I’m feeling lucky…
1 February 2007 in Google & Microsoft & Search Technology | Comments (3)
Just a quick post today.
- Visit www.google.com
- Type in “search”
- Click “I’m feeling lucky”
I wonder how long this will exist for?
Search: How to improve your site position, part I
24 July 2006 in Google & Search Technology | Comments (0)
Now that your site has been indexed and is appearing in search engine results you’re finding you are not rating very well. You might be the 10th result, the 20th or the last. You ideally want to be the #1 result for the search terms you deem as important to your organisation.
You know a wee bit about how search engines work and think that perhaps you could manipulate your position with a few clever tricks. You know that search engines examine the words on the page and the meta tags. Two very common manipulation tactics that I’ve witnessed are:
- Keyword Stuffing: This is where your title contains about 50 keywords, so does your description and keyword meta tags.
- Invisible Text: This is where you place certain terms in your page but set the font colour to match the colour of the background, effectively making the text invisible. If you notice a large blank space at the bottom of pages and select that region you usually find this type of trick in use and see text gets selected.
What a lot of people who use these tricks don’t realise is that they are widely known about and the big three search engines can identify web pages using these techniques. When you’re identified as somebody who uses these tricks you’ll often find that your search position slowly slips because you’re getting penalised for trying to manipulate your position.
There are many other ways that people try to use to increase their position however these two seem to be the most common.
The real solution
The first thing to do is ensure that you are not utilising the techniques listed above. Following that, some ways to make your content work harder at getting you a good position are:
- Use HTML elements for headings and important content. For example, rather than using <span class=”heading1″> around a heading use <h1>as search engines can identify these tags as meaning the content within them is a heading. This is important because normally the terms in a heading give a strong indication of what the content is about. So if you’re a hotel, having a heading with “The best hotel in Wellington” would result in those terms being weighted more highly than if they appeared in the general content of your site.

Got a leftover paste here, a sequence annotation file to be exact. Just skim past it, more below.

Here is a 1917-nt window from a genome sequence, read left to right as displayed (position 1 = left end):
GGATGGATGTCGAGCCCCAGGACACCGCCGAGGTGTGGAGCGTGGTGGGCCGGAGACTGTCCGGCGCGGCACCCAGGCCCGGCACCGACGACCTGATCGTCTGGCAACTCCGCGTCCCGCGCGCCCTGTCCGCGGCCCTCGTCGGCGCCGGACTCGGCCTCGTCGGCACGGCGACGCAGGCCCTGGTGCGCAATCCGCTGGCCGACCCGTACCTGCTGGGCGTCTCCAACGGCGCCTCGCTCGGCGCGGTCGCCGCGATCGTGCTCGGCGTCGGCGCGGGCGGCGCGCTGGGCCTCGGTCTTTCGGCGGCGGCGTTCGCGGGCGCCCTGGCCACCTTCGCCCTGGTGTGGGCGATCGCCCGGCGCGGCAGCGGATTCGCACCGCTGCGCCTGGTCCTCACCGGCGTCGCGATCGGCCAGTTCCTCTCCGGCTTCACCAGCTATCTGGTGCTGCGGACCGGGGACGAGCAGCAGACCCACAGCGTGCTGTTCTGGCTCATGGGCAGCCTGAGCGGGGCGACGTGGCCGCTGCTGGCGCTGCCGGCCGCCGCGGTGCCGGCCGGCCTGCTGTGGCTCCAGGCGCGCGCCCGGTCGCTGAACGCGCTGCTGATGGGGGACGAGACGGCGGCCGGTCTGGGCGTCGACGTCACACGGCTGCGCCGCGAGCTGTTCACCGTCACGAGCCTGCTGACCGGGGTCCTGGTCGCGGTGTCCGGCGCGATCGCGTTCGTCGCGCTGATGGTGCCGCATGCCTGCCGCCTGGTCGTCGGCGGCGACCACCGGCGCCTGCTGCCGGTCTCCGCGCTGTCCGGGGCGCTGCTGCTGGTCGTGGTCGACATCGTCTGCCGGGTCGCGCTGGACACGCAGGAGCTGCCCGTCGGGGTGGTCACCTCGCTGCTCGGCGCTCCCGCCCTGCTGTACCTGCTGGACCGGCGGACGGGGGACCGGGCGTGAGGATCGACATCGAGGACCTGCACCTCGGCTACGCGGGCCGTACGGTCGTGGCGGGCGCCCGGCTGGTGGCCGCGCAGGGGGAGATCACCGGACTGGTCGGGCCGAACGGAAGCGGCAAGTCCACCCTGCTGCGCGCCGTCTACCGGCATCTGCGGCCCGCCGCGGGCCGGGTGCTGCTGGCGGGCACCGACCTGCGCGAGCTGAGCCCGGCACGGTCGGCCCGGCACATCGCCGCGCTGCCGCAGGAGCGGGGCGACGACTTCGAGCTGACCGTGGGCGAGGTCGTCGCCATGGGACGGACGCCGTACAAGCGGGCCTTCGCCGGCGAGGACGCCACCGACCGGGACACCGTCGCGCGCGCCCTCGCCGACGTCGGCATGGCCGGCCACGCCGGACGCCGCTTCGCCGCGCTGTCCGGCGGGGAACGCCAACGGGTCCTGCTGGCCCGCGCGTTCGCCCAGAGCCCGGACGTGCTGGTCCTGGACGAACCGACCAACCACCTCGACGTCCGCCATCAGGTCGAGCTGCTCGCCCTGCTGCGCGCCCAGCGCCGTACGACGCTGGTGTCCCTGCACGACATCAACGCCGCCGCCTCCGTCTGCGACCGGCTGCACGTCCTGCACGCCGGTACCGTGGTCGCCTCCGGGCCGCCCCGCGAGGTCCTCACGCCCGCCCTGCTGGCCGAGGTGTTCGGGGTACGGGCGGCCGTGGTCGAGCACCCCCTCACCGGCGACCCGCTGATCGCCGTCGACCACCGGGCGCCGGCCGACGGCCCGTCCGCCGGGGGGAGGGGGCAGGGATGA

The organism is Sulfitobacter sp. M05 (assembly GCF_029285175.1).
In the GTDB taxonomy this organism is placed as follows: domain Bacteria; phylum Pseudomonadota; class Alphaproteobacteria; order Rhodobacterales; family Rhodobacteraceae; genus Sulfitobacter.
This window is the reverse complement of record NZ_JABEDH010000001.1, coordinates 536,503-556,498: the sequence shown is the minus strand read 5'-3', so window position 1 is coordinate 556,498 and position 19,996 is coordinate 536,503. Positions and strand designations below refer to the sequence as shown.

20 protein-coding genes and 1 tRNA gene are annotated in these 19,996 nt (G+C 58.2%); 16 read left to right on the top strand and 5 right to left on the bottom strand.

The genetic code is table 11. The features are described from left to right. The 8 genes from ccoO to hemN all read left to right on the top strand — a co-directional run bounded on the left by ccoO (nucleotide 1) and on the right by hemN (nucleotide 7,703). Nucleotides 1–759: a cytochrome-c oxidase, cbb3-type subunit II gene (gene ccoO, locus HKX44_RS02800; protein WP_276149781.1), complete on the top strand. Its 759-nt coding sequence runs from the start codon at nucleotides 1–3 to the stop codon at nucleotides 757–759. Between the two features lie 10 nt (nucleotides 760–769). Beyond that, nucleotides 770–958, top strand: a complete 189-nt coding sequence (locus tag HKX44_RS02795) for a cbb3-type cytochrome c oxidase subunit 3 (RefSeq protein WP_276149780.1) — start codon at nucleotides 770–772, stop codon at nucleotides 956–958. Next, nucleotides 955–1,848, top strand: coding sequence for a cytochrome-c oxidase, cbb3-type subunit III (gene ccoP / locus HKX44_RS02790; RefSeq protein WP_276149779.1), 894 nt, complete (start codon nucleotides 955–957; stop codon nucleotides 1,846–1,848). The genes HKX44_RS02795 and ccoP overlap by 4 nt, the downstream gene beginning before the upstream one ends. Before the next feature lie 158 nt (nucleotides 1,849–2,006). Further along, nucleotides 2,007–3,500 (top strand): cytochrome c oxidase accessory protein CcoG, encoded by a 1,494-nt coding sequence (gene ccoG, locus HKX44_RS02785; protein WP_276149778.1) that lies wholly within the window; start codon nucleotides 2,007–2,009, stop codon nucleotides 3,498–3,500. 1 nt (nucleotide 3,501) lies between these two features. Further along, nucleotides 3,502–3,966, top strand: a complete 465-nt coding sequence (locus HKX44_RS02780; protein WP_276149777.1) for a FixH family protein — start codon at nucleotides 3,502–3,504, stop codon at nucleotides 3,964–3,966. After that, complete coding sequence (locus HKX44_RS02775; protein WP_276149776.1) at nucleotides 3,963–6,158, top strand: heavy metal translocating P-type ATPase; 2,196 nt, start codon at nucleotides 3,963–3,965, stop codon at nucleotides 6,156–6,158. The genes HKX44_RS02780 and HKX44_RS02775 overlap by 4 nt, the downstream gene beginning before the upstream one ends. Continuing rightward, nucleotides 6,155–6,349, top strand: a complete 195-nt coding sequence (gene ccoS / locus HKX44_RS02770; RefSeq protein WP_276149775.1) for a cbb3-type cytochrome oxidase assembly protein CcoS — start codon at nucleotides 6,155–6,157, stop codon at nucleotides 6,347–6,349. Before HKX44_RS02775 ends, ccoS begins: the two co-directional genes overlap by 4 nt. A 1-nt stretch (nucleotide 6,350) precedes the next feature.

- Ensure that the content on your website has a good rate of change. It’s not uncommon for search engines to penalise websites that never change their content or websites that change their content constantly. Having a policy to update 20% of your site content every six months is useful for ensuring your site feels fresh with web users as well as letting the search engines know your site is being updated.
- Use meta tags intelligently. Each meta tag has a specific purpose so if you are setting the Description meta field don’t fill it with 500 keyword terms that are comma delimited. That isn’t a description, a description is a sentence or two about the page. You should ensure that you use the terms that are important to you that are relevant to that page in all fields however. In this example, our Hotel home page may have:
- Title: hotel_name – The best hotel in Wellington, New Zealand
- Description: Welcome to the website of hotel_name, the best hotel in Wellington.
- Keywords: best, hotel, wellington, New Zealand, hotel_name, north island
- These are all just examples but it shows how the meta fields should be used. It is important to remember not to put too much content in your meta tags, they are supposed to be short.
- Update your meta data. A common occurrence is that a content manager changes the body content of a webpage but forgets to update the meta data. This is especially important for Intranet search engines that place much more emphasis on meta tags.
- Don’t use broken HTML. This point item isn’t the most important but you should make sure that your website contains valid HTML. While browsers and search indexers usually handle some broken HTML gracefully I have read several times that some search engines will penalise slightly if HTML isn’t valid (mostly because it doesn’t show much “care” in your website and if you do not care about your site why should others?)